The European Union wants the countries in the Western Balkans to know that it has big plans for them. On Feb. 5, the European Commission released a document outlining its strategy for the six countries in the region — Albania, Bosnia-Herzegovina, Kosovo, Macedonia, Montenegro and Serbia — that aspire to joining the European Union. In the document, the commission has outlined a plan for the bloc to increase cooperation with the Western Balkans on such issues as security, the rule of law, immigration, and infrastructure for energy and transportation. However, the document also states that none of the countries are expected to join the European Union until at least 2025, and it warns their governments that they must introduce important political, economic and institutional reforms before they can become EU members.
The document demonstrates the EU's quandary in the Western Balkans. On the one hand, the bloc is keen to preserve its influence in the region — especially since such players as Russia, Turkey and even China have become active there. The promise of EU membership is an important stabilizing factor in the Western Balkans, enabling Brussels to influence the region and prevent a return to the instability of the 1990s. Money, as well, has been a big part of the union's influence, and the bloc has allocated about 9 billion euros of financial assistance for the region between 2007 and 2017. On the other hand, the European Union is not ready to incorporate new members anytime soon. With 28 members, the bloc is already hard to govern, and the European Union wants to reform its structures before accepting additional countries. In addition, the rise of nationalist and Euroskeptic sentiments has complicated matters.
The Western Balkans are relatively stable these days, but a dwindling promise of EU membership could reduce the incentive for governments to keep things that way.
As a result, the European Commission needs to keep the promise of EU membership alive for the countries in the Western Balkans, while also telling their governments not to expect membership in the near future. Even the goal to add new members in 2025 is easier said than done. Serbia has made the most progress toward EU accession, but it still needs to finish normalizing relations with Kosovo first. Kosovo, for its part, is not recognized by all the EU member states, and Macedonia is still embroiled in a dispute with Greece. And Bosnia still has weak, ineffective political institutions two decades after achieving peace. And in all six countries, the European Union is concerned about pervasive corruption, weak institutions and organized crime.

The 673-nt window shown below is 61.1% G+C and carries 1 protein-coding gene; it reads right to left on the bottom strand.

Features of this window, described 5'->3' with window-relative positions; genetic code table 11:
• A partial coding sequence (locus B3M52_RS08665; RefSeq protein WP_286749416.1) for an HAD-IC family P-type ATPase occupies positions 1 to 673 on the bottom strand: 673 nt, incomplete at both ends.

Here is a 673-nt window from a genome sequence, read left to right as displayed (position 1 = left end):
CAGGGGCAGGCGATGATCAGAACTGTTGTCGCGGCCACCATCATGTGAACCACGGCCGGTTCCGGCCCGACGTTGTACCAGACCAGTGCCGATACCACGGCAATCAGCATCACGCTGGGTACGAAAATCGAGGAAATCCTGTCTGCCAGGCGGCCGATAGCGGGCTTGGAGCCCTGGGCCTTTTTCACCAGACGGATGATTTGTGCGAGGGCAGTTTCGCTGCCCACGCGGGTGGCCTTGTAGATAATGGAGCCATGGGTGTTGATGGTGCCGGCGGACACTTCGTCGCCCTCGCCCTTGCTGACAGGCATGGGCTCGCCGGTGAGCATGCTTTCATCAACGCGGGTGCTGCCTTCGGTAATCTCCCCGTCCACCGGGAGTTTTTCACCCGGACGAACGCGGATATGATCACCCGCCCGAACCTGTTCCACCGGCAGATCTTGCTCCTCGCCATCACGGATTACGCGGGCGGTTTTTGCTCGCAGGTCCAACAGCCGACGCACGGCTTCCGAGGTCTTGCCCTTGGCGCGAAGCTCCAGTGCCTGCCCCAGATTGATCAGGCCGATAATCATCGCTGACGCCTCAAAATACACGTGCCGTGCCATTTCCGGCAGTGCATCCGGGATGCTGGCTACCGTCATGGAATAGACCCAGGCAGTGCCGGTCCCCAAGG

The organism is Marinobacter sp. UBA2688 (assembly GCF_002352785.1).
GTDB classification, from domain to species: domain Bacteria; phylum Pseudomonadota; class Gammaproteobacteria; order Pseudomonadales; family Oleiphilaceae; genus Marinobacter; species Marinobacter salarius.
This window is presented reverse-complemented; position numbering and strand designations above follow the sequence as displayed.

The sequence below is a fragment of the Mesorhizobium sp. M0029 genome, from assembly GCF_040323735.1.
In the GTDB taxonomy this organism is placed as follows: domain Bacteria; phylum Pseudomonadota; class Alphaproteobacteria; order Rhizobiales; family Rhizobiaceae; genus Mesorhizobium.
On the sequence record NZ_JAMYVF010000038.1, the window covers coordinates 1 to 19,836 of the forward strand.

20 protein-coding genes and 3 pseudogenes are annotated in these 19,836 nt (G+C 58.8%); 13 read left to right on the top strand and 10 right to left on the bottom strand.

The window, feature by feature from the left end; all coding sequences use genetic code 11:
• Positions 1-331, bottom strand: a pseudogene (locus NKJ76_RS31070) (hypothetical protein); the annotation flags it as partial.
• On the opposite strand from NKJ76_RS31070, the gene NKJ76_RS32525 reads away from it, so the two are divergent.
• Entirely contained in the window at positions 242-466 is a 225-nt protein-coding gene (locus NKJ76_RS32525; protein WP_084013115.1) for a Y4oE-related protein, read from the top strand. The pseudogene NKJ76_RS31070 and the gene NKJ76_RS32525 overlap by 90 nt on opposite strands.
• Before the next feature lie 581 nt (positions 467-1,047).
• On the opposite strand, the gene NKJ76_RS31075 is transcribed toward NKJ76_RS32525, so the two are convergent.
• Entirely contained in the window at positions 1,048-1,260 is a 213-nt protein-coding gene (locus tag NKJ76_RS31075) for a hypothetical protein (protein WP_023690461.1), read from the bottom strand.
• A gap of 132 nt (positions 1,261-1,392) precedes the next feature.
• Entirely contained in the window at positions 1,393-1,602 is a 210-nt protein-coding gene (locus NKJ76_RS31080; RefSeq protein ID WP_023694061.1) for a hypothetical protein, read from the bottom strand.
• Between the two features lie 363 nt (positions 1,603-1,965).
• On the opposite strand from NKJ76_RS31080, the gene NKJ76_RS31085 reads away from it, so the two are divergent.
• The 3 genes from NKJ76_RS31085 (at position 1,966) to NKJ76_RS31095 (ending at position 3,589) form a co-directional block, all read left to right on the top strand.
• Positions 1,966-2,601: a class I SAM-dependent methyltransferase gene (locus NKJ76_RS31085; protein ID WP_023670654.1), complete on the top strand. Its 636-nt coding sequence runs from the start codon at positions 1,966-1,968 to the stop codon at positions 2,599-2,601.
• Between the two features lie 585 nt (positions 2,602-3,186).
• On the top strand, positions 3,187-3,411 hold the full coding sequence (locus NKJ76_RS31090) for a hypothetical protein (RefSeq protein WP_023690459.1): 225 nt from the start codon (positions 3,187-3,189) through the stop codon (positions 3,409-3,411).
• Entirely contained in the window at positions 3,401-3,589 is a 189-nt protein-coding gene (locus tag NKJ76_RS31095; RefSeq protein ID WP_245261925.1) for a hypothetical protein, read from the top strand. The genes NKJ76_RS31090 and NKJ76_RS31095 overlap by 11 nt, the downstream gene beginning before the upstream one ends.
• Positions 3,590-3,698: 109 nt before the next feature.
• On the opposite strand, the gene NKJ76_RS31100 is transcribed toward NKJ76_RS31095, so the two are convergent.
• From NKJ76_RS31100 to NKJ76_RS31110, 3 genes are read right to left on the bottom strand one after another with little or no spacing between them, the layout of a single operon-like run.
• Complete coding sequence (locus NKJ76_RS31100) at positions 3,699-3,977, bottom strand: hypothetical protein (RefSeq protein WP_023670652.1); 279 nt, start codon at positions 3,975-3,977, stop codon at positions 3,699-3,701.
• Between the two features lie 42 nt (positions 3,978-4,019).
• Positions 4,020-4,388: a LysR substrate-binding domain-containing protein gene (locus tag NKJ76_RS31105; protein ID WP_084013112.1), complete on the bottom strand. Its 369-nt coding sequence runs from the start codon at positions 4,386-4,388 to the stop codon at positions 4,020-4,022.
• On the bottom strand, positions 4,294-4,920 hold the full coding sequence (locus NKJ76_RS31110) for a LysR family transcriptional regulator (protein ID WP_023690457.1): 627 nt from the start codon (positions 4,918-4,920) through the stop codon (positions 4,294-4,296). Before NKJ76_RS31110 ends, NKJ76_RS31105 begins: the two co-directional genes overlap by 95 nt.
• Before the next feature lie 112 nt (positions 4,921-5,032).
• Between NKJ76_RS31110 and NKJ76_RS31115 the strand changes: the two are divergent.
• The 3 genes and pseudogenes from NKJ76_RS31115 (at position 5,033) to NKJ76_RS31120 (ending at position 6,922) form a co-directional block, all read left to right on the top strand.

The Western Balkans are relatively stable these days, but a dwindling promise of EU membership could reduce the incentive for governments to keep things that way. Unless doing so could mean EU accession, countries may not push forward with initiatives to reform their political and economic institutions, or they may not keep their ethnic disputes in check. Weak governments and opaque institutions in the Western Balkans could make it harder for the European Union to cooperate with the countries there to fight terrorism or organized crime. Because of this, Brussels is trying to send the message that EU membership is still a realistic possibility for them. But the more that membership is delayed, the less effective the promise becomes.